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Thread: "If you can't make the field, you're too low."

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  1. #1
    N404CX's Avatar
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    "If you can't make the field, you're too low."

    When I got my tail wheel endorsement a few years back, my instructor asserted that you should always have enough altitude to reach the field if you loose your engine during the approach.

    That sounds good to me, but I see a number of videos online that do not seem to support this recommendation; that is, they're dragging it in.

    I'm not good at math, so I don't know how being on the glide slope, or other altitude aid, (VASI) would compare with the glide angle of the aircraft.

    All things considered, do you think "If you can't make the field, you're too low." is a good rule to follow Thanks. ~glen

  2. #2

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    Normally yes, but if you want to land on a short bush area you probably need to drag it in. Just part of the risk. Try to avoid words like "always".
    For normal runways I like to make the approach high enough so I can at least make the grass threshold.
    Last edited by Bill Berson; 04-21-2018 at 11:47 PM.

  3. #3

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    +1 to normally yes. My normal pattern keeps me within gliding distance of the runway. I pull power to idle when abeam the numbers on downwind then 'glide' through base and final to touchdown on the numbers. I consider it a 'failure' if I have to add power due to miscalculating winds, etc.

  4. #4
    George Sychrovsky's Avatar
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    I compare the difference between the two approaches to the difference between piloting and airplane driving ,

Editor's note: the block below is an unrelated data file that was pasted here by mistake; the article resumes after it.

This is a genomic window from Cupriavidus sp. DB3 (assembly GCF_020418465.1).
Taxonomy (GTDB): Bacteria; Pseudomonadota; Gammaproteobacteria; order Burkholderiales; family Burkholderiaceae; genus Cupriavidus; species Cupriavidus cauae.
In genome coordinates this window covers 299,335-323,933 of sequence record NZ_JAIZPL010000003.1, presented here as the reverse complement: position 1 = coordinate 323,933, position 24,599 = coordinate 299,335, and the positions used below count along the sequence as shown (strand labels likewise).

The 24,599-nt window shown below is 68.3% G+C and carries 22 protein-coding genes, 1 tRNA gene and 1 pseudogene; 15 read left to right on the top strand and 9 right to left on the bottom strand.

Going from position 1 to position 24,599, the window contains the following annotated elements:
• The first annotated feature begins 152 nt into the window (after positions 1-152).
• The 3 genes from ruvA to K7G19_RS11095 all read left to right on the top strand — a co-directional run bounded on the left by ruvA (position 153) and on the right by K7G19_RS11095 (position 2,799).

If you do it S3flyer describes every landing is an engine out practice , and if (when) your engine actually quits , you don't have to think about how and what to do to land it , you will just land the way you always do, be it a runway or a field.
    Disclaimer ; opinions of others will vary depending on what they’re selling.

    http://the-grand-design.com/

  5. #5

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    99% of the time when you're flying, there is no runway in gliding distance. Why do we pretend the traffic pattern is the only place where the engine might quit?

  6. #6

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    This is one of the reasons I'm working towards what amounts to a parachute drop onto the end of the runway, as my aircraft has the glide angle of a rock.

    However, not every strip is the same, and not all conditions are ripe for it.

    I tend to close up to the airport on the downwind, though, as I'm in a very slow aircraft.

    When the winds are closing in on max crosswind I tend to shallow up the approach a bit, which requires power.

    @ Marty - the wife was noticing my flight paths as described on the map in CloudAhoy and asked if there was a reason I tend to avoid flying over trees in favor of skirting them with fields to one side or another. Yep, dear, there is.
    The opinions and statements of this poster are largely based on facts and portray a possible version of the actual events.

  7. #7

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    Quote Originally Posted by S3flyer View Post
    +1 to normally yes. My normal pattern keeps me within gliding distance of the runway. I pull power to idle when abeam the numbers on downwind then 'glide' through base and final to touchdown on the numbers. I consider it a 'failure' if I have to add power due to miscalculating winds, etc.
    This is a very effective technique for landing an LSA. Most, due to light weight, have a very good glide ratio. On short final, slip if too high, add power if too low.

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